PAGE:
A Lot or a Little?
What you will—and won't—find in this movie.
Humility, courage, and dedication to the task in hand are all prominent themes. Teamwork and respect shown within the police force.
Positive Role Models
Inspector Chan Ka Kui is a diligent, daring, and dedicated member of the Hong Kong police force who refuses a large bribe from a criminal. He is a team player but also bends the rules when necessary. He is immature in his personal life, bickering with his girlfriend. Chan comes up against a corrupt colleague in the police force. Selina Fong -- who Chan must protect -- also proves herself as a worthy companion, outsmarting the police and her former criminal gang.
Violence & Scariness
Action scenes include gun battles (with minimal blood) and fights with painful stunts, including high falls and performers smashing through glass. A car chase tears through a mountainside town. A masked home invasion starts off scary before becoming comical. Lots of slapstick violence. Character is slapped and kicked down stairs. Character says his jealous partner would "hang herself three times." Calls to report a rape and domestic abuse are part of a slapstick routine involving multiple telephones. During credits blooper reel, some of the actors are shown getting medical treatment after their stunts.
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Sex, Romance & Nudity
Character's bare bottom is seen in a shower scene. Innuendo and flirting.
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Infrequent language includes "bastard," "bulls--t," and "ass."
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Products & Purchases
Bus in key scene displays Crystal Spring Lemon Tea poster. Mattel logo and Barbie toys prominent in toy shop scene.
Drinking, Drugs & Smoking
Character smokes a cigar. Sealed packages of drugs shown and drug dealer samples an unidentified powder. Model stages smoking opium for police photo shoot.
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Parents Need to Know
Parents need to know that Police Story is a standout Hong Kong comedy-action movie starring, co-written, and co-directed by Jackie Chan who must protect a key witness from a drug gang awaiting trial. The movie's (often slapstick) violence incorporates great artistry, comedy, and surprise. Chan and his stunt performers perform amazing stunts with the fight scenes masterfully choreographed and designed to entertain, rather than cause upset or distress. Likewise any gun battles have little blood, focusing instead on the performers' falls. However, a blooper reel during the credits shows stunts going wrong and Chan and his team in pain while receiving medical treatment on set. There is some depiction of drugs, mostly being seen in packages, although a drug dealer does sample an unspecified powder. In another scene, a model lights an opium pipe for a police photo shoot. There are some iffy gags, including a throwaway comment about a jealous girlfriend taking her own life and a "comedic" mix-up sequence involving two women reporting a rape and domestic abuse. The subtitled version has three uses of bad language -- there is also a dubbed version -- including "bastard," "bulls--t," and "ass." Logos for Crystal Spring, Mattel and Barbie are prominent in key scenes. To stay in the loop on more movies like this, you can sign up for weekly Family Movie Night emails.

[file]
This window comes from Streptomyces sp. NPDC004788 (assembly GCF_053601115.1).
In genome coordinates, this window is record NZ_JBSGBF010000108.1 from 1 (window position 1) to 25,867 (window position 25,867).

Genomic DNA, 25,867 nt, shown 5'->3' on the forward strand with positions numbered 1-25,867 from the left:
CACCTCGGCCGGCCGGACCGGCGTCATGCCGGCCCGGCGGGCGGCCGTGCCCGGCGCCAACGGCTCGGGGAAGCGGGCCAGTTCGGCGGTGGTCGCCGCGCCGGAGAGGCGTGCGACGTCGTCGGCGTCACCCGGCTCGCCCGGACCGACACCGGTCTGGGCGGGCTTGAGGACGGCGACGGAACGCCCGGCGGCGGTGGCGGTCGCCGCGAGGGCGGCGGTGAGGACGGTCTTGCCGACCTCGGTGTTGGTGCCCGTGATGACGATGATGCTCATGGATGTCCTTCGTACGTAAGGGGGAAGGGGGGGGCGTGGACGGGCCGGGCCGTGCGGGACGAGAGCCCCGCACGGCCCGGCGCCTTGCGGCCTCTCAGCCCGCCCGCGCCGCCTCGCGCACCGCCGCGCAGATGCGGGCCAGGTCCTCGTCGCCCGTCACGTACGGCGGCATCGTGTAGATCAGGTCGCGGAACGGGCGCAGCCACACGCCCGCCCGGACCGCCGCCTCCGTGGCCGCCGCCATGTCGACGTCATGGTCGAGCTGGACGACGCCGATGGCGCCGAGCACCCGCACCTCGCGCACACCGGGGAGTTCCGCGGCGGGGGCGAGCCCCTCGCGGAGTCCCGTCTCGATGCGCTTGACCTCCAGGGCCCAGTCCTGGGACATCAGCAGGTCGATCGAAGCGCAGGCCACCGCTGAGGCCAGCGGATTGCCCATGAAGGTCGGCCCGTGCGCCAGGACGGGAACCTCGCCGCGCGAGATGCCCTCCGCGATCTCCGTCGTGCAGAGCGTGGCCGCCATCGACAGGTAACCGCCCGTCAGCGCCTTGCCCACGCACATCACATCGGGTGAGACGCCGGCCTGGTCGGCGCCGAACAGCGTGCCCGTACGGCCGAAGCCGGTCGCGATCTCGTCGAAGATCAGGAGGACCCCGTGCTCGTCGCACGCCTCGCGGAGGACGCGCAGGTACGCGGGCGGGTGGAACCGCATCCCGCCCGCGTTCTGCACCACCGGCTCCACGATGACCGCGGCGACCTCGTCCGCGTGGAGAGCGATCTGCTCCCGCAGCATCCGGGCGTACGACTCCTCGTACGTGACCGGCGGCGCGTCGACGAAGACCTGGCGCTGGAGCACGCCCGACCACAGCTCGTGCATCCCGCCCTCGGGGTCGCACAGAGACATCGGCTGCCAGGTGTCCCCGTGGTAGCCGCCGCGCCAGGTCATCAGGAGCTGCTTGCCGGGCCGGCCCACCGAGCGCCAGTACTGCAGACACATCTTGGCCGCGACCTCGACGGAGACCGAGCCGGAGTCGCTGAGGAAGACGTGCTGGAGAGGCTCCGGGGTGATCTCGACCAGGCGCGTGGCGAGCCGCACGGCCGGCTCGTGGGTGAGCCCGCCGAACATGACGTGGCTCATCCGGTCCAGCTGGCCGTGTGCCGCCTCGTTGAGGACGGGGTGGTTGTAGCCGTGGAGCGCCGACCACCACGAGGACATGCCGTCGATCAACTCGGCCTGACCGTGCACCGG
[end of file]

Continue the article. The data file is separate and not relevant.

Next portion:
Is It Any Good?
This is a jewel in the Hong Kong action movie crown and shows its star, Chan, at the top of his game. Part superhero cop, part clown, Chan's police inspector is the perfect character to carry this comedy-action movie. Chan's instinct for when to amaze, entertain, or play the fool is honed masterfully and enables Police Story to throw out surprise after surprise. His (literally) death-defying stunts are gasp inducing and awesome, while the slapstick elements -- such as a cake to the face -- are reminiscent of other great physical comedy performers like Buster Keaton. Rather than being gritty or grisly, Chan's action set pieces are closer to the Gene Kelly and Donald O'Connor's joyful dance sequences in 1952's Singin' in the Rain. Show anyone Police Story's bus scene or climatic shopping mall battle and defy them to not both smile and gasp.
Police Story launched Hong Kong's brand of action movie that is still considered the high watermark of the genre. Chan's Hollywood career began more than a decade after Police Story made him a Hong Kong hero. But no western director has managed to capture the inventiveness and artistry that made his domestic movie output such pure gold.
Did we miss something on diversity?
Research shows a connection between kids' healthy self-esteem and positive portrayals in media. That's why we've added a new "Diverse Representations" section to our reviews that will be rolling out on an ongoing basis. You can help us help kids by suggesting a diversity update.